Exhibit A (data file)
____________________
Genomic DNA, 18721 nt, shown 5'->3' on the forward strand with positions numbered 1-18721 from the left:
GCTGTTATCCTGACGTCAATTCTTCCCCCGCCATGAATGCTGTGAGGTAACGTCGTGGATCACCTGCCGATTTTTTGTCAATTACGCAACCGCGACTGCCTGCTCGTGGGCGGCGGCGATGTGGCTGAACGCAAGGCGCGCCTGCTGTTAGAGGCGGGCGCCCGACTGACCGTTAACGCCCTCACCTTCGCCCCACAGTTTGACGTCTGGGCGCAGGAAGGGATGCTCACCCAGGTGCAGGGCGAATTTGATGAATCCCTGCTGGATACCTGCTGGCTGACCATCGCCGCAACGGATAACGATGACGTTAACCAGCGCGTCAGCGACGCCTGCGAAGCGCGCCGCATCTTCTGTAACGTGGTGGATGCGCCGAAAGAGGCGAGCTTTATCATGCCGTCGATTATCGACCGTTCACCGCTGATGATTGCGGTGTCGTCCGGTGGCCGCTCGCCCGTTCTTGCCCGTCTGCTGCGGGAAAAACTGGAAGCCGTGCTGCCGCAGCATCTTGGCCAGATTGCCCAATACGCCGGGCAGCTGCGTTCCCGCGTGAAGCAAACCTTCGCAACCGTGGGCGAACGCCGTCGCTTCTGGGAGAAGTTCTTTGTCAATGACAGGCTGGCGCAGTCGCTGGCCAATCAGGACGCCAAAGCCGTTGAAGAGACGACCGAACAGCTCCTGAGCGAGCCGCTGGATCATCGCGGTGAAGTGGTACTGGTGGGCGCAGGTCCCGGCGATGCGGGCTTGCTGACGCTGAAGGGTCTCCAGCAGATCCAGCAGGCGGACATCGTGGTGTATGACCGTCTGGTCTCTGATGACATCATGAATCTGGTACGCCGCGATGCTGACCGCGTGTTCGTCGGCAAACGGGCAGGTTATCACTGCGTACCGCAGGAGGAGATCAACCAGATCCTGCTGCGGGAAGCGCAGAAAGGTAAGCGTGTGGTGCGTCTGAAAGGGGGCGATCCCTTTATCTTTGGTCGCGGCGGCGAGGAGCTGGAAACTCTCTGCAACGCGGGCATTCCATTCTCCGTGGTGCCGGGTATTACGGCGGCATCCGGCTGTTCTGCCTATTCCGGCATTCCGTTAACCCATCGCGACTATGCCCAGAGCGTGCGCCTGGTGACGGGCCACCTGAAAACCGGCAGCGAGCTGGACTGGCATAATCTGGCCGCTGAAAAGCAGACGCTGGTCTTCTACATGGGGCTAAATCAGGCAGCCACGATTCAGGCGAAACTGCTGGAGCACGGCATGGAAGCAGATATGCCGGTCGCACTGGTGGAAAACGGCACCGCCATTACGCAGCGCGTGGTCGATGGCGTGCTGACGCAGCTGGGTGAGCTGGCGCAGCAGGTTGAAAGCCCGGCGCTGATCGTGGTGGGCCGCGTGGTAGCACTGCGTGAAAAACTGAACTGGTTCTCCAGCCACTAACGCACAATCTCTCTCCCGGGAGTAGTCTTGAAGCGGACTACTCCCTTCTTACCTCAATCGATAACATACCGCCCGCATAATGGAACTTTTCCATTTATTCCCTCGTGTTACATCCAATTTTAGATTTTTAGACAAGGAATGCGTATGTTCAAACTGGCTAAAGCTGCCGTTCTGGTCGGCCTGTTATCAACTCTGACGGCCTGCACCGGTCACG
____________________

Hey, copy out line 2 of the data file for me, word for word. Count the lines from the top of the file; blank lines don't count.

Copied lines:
GCTGTTATCCTGACGTCAATTCTTCCCCCGCCATGAATGCTGTGAGGTAACGTCGTGGATCACCTGCCGATTTTTTGTCAATTACGCAACCGCGACTGCCTGCTCGTGGGCGGCGGCGATGTGGCTGAACGCAAGGCGCGCCTGCTGTTAGAGGCGGGCGCCCGACTGACCGTTAACGCCCTCACCTTCGCCCCACAGTTTGACGTCTGGGCGCAGGAAGGGATGCTCACCCAGGTGCAGGGCGAATTTGATGAATCCCTGCTGGATACCTGCTGGCTGACCATCGCCGCAACGGATAACGATGACGTTAACCAGCGCGTCAGCGACGCCTGCGAAGCGCGCCGCATCTTCTGTAACGTGGTGGATGCGCCGAAAGAGGCGAGCTTTATCATGCCGTCGATTATCGACCGTTCACCGCTGATGATTGCGGTGTCGTCCGGTGGCCGCTCGCCCGTTCTTGCCCGTCTGCTGCGGGAAAAACTGGAAGCCGTGCTGCCGCAGCATCTTGGCCAGATTGCCCAATACGCCGGGCAGCTGCGTTCCCGCGTGAAGCAAACCTTCGCAACCGTGGGCGAACGCCGTCGCTTCTGGGAGAAGTTCTTTGTCAATGACAGGCTGGCGCAGTCGCTGGCCAATCAGGACGCCAAAGCCGTTGAAGAGACGACCGAACAGCTCCTGAGCGAGCCGCTGGATCATCGCGGTGAAGTGGTACTGGTGGGCGCAGGTCCCGGCGATGCGGGCTTGCTGACGCTGAAGGGTCTCCAGCAGATCCAGCAGGCGGACATCGTGGTGTATGACCGTCTGGTCTCTGATGACATCATGAATCTGGTACGCCGCGATGCTGACCGCGTGTTCGTCGGCAAACGGGCAGGTTATCACTGCGTACCGCAGGAGGAGATCAACCAGATCCTGCTGCGGGAAGCGCAGAAAGGTAAGCGTGTGGTGCGTCTGAAAGGGGGCGATCCCTTTATCTTTGGTCGCGGCGGCGAGGAGCTGGAAACTCTCTGCAACGCGGGCATTCCATTCTCCGTGGTGCCGGGTATTACGGCGGCATCCGGCTGTTCTGCCTATTCCGGCATTCCGTTAACCCATCGCGACTATGCCCAGAGCGTGCGCCTGGTGACGGGCCACCTGAAAACCGGCAGCGAGCTGGACTGGCATAATCTGGCCGCTGAAAAGCAGACGCTGGTCTTCTACATGGGGCTAAATCAGGCAGCCACGATTCAGGCGAAACTGCTGGAGCACGGCATGGAAGCAGATATGCCGGTCGCACTGGTGGAAAACGGCACCGCCATTACGCAGCGCGTGGTCGATGGCGTGCTGACGCAGCTGGGTGAGCTGGCGCAGCAGGTTGAAAGCCCGGCGCTGATCGTGGTGGGCCGCGTGGTAGCACTGCGTGAAAAACTGAACTGGTTCTCCAGCCACTAACGCACAATCTCTCTCCCGGGAGTAGTCTTGAAGCGGACTACTCCCTTCTTACCTCAATCGATAACATACCGCCCGCATAATGGAACTTTTCCATTTATTCCCTCGTGTTACATCCAATTTTAGATTTTTAGACAAGGAATGCGTATGTTCAAACTGGCTAAAGCTGCCGTTCTGGTCGGCCTGTTATCAACTCTGACGGCCTGCACCGGTCACG